Calvin College Chimes

‘Foodietravelours’ student-owned food marketing business comes to an end

Photo+courtesy+Foodietravelours+on+Instagram
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‘Foodietravelours’ student-owned food marketing business comes to an end

Photo courtesy Foodietravelours on Instagram

Photo courtesy Foodietravelours on Instagram

Photo courtesy Foodietravelours on Instagram

Photo courtesy Foodietravelours on Instagram

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A student-owned food marketing business that began last July has come to an end after its CEO, Calvin senior Esther Ryou, decided she no longer had the capacity to keep up with its demands. Foodietravelours aimed to promote healthy eating by advertising restaurants on social media, and did so across three continents: North America, Asia and Europe. Ryou, a marketing communications major, was spending a semester in Chicago while she ran the company.

“I was able to reach different businesses throughout the Midwest, not only helping with promotions, but also building a network, embracing new ideas, and creating a community space,” Ryou wrote on Foodietravelours’s Instagram page. The page displays promotions for food businesses such as Rowster Coffee in Grand Rapids, Beacon Tavern in Chicago, and others.

While Ryou was the main person heading up the company’s efforts, she also had about 10–15 brand ambassadors, many of them Calvin students, who worked with Foodietravelours.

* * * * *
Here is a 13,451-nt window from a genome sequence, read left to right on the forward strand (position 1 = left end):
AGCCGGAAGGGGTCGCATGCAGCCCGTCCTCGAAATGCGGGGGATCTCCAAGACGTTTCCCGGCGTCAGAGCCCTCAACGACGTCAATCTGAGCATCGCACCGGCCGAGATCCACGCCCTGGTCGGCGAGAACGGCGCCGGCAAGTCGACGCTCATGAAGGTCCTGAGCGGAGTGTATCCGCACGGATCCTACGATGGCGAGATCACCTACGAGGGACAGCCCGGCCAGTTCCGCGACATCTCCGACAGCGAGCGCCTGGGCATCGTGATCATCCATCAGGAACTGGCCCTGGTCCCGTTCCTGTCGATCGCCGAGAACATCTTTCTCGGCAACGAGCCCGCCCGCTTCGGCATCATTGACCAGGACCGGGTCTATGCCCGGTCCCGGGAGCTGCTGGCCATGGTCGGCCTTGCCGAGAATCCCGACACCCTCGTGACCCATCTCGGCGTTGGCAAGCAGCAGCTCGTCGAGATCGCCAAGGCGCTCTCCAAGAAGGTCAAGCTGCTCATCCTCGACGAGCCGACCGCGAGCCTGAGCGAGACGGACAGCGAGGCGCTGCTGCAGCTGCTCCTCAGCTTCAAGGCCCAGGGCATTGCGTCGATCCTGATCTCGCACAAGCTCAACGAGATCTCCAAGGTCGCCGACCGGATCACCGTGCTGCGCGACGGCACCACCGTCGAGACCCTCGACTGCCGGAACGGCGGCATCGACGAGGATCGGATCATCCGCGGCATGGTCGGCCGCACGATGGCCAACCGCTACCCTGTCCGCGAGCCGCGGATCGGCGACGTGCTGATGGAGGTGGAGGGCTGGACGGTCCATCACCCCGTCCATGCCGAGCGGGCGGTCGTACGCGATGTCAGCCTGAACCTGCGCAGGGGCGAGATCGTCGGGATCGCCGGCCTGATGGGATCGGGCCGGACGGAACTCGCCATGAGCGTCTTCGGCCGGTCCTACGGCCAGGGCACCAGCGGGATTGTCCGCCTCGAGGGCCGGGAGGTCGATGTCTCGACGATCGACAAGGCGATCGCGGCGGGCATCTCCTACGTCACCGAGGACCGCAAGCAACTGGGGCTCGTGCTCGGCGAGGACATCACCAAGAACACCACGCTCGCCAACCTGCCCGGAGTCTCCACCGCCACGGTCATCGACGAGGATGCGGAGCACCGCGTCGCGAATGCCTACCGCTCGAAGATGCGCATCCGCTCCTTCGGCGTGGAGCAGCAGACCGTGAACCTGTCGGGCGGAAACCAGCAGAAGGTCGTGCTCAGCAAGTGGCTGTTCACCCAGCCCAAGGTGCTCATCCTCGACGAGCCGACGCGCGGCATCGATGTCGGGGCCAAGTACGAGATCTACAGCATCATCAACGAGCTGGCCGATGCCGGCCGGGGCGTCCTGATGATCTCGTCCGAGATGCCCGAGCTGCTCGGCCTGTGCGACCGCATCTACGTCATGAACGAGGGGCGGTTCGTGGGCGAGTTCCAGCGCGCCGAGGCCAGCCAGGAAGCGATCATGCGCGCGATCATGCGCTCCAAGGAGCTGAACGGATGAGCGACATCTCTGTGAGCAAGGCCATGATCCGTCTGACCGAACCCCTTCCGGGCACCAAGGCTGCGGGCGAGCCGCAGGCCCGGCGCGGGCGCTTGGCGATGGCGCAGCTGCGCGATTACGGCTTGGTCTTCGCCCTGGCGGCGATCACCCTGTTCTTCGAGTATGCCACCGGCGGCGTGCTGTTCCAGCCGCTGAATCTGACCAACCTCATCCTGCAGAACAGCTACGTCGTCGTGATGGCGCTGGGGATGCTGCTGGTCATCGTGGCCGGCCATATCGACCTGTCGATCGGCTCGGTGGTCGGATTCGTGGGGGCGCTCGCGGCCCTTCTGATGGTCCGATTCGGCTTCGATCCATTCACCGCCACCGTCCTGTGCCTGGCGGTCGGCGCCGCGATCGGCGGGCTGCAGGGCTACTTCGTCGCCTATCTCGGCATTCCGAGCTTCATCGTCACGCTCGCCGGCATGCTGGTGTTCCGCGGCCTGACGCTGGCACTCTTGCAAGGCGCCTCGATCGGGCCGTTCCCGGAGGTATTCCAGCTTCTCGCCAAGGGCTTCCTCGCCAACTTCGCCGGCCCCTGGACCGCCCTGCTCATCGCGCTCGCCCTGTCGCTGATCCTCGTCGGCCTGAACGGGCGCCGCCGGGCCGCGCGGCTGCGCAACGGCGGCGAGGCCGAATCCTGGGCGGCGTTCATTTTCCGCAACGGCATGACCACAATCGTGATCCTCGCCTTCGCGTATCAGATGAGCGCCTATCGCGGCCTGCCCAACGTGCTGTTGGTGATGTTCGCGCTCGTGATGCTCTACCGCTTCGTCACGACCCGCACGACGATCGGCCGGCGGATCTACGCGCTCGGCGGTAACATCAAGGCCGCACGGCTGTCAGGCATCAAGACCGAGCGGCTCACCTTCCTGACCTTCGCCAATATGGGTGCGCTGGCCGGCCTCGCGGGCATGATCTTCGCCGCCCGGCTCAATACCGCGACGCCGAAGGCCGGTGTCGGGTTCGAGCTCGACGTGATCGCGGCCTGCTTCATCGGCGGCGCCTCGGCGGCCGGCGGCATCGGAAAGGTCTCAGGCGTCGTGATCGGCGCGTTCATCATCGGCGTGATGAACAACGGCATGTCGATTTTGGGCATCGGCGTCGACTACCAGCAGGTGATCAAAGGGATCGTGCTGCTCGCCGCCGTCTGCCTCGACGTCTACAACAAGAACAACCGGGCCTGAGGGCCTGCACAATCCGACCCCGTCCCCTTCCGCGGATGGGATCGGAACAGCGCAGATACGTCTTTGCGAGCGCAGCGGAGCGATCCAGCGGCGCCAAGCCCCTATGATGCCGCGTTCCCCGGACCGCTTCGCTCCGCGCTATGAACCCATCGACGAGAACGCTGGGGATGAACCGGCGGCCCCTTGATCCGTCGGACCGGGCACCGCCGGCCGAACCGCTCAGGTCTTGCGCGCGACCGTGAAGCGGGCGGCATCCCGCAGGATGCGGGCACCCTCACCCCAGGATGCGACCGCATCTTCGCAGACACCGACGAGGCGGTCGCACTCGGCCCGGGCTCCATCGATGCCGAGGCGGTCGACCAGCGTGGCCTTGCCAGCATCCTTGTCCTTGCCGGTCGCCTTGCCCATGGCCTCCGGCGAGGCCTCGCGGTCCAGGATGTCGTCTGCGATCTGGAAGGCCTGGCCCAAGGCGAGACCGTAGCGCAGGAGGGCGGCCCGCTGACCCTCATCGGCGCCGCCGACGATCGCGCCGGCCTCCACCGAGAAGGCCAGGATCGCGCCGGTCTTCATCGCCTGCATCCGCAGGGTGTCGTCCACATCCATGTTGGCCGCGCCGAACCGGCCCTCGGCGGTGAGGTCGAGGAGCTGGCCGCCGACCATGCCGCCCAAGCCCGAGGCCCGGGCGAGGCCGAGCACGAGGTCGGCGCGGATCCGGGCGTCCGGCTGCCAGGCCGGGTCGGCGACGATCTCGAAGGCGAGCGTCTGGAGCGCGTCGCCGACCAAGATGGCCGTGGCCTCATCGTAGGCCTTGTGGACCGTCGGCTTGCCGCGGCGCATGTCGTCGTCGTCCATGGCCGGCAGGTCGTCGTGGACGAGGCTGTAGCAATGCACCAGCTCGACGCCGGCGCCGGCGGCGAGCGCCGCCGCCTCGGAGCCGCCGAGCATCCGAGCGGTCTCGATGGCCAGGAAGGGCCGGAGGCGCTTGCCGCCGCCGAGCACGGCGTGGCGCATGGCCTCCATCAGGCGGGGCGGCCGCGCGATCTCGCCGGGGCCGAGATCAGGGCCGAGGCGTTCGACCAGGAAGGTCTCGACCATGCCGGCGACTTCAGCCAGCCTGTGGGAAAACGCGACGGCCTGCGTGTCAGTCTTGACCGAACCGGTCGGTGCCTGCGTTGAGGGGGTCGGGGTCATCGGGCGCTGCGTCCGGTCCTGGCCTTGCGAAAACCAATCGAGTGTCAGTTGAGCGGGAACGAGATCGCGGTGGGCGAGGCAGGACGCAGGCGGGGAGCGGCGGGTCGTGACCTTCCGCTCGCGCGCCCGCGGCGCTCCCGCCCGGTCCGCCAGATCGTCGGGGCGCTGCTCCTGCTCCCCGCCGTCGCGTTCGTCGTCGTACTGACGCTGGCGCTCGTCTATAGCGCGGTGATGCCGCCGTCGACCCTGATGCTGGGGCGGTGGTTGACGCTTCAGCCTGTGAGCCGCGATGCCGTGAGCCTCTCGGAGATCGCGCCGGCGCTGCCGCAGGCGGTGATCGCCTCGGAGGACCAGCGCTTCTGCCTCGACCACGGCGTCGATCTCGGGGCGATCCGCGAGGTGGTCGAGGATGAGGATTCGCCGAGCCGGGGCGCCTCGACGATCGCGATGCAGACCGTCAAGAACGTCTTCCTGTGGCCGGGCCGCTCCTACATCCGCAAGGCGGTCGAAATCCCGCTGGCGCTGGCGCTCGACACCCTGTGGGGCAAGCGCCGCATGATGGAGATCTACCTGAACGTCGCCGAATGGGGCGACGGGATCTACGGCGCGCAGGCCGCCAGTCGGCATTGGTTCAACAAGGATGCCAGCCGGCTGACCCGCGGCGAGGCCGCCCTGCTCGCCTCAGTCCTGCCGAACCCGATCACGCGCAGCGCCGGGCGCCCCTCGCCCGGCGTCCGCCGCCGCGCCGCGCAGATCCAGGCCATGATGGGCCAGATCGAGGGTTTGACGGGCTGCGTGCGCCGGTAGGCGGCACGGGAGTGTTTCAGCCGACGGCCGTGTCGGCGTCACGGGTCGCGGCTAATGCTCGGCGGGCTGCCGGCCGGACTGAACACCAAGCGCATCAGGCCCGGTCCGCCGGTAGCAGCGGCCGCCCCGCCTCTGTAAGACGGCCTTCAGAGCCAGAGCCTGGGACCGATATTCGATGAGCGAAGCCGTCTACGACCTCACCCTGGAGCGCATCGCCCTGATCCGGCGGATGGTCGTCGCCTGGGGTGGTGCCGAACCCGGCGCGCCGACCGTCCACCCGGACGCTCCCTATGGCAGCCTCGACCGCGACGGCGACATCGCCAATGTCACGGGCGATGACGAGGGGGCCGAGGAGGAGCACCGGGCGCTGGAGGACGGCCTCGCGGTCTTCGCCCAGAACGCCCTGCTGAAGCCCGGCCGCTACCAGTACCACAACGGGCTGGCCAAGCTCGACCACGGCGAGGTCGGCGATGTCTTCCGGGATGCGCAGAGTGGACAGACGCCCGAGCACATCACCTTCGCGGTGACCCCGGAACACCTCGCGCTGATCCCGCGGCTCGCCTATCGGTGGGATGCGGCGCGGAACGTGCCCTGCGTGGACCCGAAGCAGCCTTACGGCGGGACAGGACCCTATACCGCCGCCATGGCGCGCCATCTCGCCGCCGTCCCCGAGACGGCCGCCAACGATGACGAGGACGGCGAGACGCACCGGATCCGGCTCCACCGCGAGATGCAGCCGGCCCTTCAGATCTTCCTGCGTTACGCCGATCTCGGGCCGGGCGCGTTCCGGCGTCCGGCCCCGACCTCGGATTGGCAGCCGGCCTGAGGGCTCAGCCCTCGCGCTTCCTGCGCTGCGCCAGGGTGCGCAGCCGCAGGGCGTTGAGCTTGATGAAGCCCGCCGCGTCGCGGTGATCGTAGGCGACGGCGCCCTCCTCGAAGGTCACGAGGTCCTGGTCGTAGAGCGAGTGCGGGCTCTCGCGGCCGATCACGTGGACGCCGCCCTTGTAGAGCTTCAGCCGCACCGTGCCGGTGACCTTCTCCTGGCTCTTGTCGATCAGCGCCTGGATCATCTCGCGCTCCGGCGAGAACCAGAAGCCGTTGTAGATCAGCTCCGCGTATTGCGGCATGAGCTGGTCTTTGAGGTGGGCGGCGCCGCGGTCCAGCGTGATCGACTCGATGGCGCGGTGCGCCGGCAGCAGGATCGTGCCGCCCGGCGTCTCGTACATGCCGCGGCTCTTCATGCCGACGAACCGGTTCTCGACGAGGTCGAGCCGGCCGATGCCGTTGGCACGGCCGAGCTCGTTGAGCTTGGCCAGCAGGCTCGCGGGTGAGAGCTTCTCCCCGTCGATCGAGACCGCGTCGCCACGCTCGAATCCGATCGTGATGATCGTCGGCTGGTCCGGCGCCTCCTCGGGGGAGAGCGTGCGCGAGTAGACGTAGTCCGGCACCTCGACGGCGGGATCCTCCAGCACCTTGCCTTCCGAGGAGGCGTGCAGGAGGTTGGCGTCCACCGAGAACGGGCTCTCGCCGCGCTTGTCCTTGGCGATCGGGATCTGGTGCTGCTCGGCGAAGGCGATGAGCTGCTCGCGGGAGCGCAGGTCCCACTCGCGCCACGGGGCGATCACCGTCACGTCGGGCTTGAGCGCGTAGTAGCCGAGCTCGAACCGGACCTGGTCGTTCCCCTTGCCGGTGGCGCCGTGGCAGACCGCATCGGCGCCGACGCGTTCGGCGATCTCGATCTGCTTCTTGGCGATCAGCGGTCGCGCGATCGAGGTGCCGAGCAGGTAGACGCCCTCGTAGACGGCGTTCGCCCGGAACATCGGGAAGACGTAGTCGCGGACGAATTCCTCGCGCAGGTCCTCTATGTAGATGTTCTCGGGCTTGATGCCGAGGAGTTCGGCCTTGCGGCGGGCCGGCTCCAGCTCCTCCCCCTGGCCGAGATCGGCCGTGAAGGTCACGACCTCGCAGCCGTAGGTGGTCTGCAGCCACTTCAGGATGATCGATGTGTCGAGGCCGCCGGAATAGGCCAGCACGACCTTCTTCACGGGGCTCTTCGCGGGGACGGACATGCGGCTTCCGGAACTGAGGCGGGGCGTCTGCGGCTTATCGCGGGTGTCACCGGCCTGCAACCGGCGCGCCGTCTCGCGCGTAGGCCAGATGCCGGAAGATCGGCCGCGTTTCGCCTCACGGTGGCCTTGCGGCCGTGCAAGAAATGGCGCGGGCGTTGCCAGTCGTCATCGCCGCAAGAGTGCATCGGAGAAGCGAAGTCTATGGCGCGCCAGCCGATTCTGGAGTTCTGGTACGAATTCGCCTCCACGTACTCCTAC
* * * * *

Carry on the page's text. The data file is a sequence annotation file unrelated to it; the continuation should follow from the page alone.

One of them was Hojun Kim, whose role as a social media strategist involved planning strategies around marketing and advertising and using paid ads on Facebook to track insights about campaigns.

“I feel bittersweet about it ending as it was a small company that had a lot of potential for growth. I personally learned about small business and the realities of entrepreneurship,” said Kim.

Joy Gregorio, who worked with Foodietravelours as a content writer for their Facebook page, also expressed bittersweetness about the company’s end.

“I’ll admit I am a little sad to see it end, but completely understand how difficult it is to start and maintain a growing business while being a full-time student in college. Foodietravelours was gaining clients, which made it very difficult for Esther to concentrate on both the business and school at the same time. However, if she ever decides to start it up again, I would love to be a part of it,” Gregorio said.

On the Instagram post announcing the end of Foodietravelours, Ryou added, “I truly feel that I was able to accomplish a lot with so many supportive people on my team.”

Ryou cited drastic life changes as her reason for ending Foodietravelours, adding that her values for quality and integrity meant she didn’t want to force herself to produce content for this project when her mind was on other things. Though Foodietravelours did make some profit and had some potential clients lined up, Ryou also felt challenged to take everything under her control without much support in various areas like website development and financial upkeep.

Moving forward, Ryou says she will “focus [her] energy on [herself] and honing in on [her] inner voice.”

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